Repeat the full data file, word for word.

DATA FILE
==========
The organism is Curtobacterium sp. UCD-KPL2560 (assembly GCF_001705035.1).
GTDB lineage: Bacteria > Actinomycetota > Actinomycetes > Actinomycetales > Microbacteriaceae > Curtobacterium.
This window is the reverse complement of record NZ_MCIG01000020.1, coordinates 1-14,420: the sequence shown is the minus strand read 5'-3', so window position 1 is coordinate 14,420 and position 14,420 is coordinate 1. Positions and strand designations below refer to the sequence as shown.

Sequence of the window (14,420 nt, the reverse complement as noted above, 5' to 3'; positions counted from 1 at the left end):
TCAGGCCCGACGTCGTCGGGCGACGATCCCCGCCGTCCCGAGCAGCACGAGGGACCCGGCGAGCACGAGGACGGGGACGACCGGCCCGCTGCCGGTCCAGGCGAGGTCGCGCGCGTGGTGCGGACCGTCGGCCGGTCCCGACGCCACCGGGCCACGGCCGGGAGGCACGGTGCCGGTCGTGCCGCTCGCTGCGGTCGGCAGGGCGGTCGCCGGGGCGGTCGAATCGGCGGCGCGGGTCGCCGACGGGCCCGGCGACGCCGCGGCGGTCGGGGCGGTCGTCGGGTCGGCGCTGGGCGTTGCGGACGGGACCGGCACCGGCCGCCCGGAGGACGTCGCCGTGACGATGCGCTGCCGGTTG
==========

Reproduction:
The organism is Curtobacterium sp. UCD-KPL2560 (assembly GCF_001705035.1).
GTDB lineage: Bacteria > Actinomycetota > Actinomycetes > Actinomycetales > Microbacteriaceae > Curtobacterium.
This window is the reverse complement of record NZ_MCIG01000020.1, coordinates 1-14,420: the sequence shown is the minus strand read 5'-3', so window position 1 is coordinate 14,420 and position 14,420 is coordinate 1. Positions and strand designations below refer to the sequence as shown.

Sequence of the window (14,420 nt, the reverse complement as noted above, 5' to 3'; positions counted from 1 at the left end):
TCAGGCCCGACGTCGTCGGGCGACGATCCCCGCCGTCCCGAGCAGCACGAGGGACCCGGCGAGCACGAGGACGGGGACGACCGGCCCGCTGCCGGTCCAGGCGAGGTCGCGCGCGTGGTGCGGACCGTCGGCCGGTCCCGACGCCACCGGGCCACGGCCGGGAGGCACGGTGCCGGTCGTGCCGCTCGCTGCGGTCGGCAGGGCGGTCGCCGGGGCGGTCGAATCGGCGGCGCGGGTCGCCGACGGGCCCGGCGACGCCGCGGCGGTCGGGGCGGTCGTCGGGTCGGCGCTGGGCGTTGCGGACGGGACCGGCACCGGCCGCCCGGAGGACGTCGCCGTGACGATGCGCTGCCGGTTG